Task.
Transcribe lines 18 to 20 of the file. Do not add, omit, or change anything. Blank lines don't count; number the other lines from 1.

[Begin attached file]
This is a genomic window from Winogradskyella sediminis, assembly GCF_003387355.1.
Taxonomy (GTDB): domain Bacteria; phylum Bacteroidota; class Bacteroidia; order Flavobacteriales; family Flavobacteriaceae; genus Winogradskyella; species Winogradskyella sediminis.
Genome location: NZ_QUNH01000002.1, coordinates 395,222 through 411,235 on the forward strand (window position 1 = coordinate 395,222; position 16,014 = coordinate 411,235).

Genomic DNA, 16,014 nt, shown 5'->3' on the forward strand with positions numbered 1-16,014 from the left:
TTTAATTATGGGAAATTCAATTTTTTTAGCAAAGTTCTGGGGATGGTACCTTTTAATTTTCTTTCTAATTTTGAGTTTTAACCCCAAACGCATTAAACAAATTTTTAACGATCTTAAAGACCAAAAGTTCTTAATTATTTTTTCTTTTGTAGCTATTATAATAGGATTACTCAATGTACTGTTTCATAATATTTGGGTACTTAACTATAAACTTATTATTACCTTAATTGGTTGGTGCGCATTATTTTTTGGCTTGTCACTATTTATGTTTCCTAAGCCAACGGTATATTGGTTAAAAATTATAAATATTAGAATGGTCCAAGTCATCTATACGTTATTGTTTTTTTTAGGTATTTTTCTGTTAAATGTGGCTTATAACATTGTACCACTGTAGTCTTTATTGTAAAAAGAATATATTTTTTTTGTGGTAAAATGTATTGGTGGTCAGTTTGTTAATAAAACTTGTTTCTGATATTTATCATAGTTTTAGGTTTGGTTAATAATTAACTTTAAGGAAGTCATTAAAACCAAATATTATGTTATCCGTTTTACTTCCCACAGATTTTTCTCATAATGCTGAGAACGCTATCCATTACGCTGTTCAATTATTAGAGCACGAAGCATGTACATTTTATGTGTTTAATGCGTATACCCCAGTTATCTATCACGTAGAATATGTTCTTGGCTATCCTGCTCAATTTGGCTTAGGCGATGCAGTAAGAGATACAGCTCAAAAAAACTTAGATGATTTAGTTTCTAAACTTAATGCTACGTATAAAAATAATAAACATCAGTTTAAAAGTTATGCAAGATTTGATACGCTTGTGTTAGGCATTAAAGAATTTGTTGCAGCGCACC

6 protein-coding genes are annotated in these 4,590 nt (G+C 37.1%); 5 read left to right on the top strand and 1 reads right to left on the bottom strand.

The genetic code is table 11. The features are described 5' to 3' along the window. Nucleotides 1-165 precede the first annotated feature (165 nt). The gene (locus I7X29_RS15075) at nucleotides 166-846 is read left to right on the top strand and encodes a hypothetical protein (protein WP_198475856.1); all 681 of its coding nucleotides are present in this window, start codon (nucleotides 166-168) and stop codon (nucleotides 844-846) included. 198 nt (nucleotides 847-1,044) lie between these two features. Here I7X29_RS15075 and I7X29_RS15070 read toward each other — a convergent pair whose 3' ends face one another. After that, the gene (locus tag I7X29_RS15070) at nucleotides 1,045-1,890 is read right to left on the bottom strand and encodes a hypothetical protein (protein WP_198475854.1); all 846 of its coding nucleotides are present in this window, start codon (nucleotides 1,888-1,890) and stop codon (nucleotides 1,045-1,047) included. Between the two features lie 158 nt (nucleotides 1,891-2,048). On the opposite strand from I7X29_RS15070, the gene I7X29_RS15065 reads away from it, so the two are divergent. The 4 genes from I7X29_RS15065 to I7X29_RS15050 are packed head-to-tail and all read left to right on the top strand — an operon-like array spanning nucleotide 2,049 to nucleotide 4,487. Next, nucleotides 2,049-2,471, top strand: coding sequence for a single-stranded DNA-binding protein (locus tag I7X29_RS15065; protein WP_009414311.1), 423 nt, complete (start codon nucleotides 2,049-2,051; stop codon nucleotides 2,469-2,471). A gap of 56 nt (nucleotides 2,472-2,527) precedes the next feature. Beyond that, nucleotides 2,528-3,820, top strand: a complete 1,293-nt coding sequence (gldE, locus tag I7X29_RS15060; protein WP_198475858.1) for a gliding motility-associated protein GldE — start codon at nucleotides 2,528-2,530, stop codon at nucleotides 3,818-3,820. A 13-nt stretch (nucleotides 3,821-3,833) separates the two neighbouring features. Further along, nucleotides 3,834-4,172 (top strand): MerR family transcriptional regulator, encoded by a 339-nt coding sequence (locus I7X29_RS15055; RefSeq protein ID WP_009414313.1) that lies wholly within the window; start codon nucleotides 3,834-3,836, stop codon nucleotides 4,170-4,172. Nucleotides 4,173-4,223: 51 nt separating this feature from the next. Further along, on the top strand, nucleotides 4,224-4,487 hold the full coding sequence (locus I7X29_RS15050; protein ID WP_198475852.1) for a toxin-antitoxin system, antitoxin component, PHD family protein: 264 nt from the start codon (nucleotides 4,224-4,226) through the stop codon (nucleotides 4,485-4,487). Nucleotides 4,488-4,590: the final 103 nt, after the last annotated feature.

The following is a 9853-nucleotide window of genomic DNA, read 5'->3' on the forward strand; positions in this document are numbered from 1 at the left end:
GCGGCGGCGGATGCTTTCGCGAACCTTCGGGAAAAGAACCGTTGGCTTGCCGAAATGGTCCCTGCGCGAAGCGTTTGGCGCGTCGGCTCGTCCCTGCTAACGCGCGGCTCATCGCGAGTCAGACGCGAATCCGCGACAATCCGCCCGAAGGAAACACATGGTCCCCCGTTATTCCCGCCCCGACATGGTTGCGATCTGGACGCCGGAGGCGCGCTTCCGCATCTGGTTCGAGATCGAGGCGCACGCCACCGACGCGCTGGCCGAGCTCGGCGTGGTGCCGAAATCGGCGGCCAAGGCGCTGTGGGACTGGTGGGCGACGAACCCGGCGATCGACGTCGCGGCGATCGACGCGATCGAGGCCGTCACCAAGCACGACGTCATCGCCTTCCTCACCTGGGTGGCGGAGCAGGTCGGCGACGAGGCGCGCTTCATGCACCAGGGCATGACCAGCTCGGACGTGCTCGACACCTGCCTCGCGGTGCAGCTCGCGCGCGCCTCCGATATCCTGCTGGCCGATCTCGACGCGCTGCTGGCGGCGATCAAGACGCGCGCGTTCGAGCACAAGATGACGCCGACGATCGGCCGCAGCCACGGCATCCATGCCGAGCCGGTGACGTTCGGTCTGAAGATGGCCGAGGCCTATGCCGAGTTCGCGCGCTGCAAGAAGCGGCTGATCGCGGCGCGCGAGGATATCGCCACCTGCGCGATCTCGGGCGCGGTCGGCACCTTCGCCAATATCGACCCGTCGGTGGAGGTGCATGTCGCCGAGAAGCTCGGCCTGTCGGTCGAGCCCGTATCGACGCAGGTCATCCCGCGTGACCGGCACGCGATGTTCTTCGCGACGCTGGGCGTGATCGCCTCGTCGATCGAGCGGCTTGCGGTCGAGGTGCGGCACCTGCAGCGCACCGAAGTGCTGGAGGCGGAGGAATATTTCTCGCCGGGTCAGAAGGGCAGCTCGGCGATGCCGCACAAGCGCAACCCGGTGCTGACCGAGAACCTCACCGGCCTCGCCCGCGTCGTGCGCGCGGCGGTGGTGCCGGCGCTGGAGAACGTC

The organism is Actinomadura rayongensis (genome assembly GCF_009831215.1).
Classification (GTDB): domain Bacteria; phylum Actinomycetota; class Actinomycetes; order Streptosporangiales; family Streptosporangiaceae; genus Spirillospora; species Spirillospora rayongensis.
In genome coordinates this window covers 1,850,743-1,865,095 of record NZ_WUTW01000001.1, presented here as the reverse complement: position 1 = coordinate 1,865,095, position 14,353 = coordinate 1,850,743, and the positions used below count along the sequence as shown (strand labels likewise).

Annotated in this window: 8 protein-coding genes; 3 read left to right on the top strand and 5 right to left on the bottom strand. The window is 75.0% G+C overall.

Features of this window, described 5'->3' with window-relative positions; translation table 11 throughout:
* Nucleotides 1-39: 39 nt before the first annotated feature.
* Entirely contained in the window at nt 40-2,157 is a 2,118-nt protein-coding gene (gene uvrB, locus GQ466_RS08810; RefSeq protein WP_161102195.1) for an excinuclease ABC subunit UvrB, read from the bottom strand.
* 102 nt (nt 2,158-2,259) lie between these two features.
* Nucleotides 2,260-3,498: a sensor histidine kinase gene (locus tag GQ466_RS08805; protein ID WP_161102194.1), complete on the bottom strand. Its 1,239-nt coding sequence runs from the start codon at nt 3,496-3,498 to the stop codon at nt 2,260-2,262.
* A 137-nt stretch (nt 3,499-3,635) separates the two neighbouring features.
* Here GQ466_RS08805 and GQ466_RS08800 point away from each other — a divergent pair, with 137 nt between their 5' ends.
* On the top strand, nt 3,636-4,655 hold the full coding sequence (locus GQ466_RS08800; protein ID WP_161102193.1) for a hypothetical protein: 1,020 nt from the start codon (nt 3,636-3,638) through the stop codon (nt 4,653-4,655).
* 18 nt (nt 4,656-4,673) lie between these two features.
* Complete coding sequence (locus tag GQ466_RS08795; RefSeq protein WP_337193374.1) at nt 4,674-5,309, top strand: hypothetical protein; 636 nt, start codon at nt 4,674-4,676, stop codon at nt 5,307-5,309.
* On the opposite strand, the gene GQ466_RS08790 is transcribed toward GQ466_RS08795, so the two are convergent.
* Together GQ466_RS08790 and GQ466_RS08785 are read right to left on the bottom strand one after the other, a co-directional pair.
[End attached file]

* Nucleotides 2,260-3,498: a sensor histidine kinase gene (locus tag GQ466_RS08805; protein ID WP_161102194.1), complete on the bottom strand. Its 1,239-nt coding sequence runs from the start codon at nt 3,496-3,498 to the stop codon at nt 2,260-2,262.
* A 137-nt stretch (nt 3,499-3,635) separates the two neighbouring features.
* Here GQ466_RS08805 and GQ466_RS08800 point away from each other — a divergent pair, with 137 nt between their 5' ends.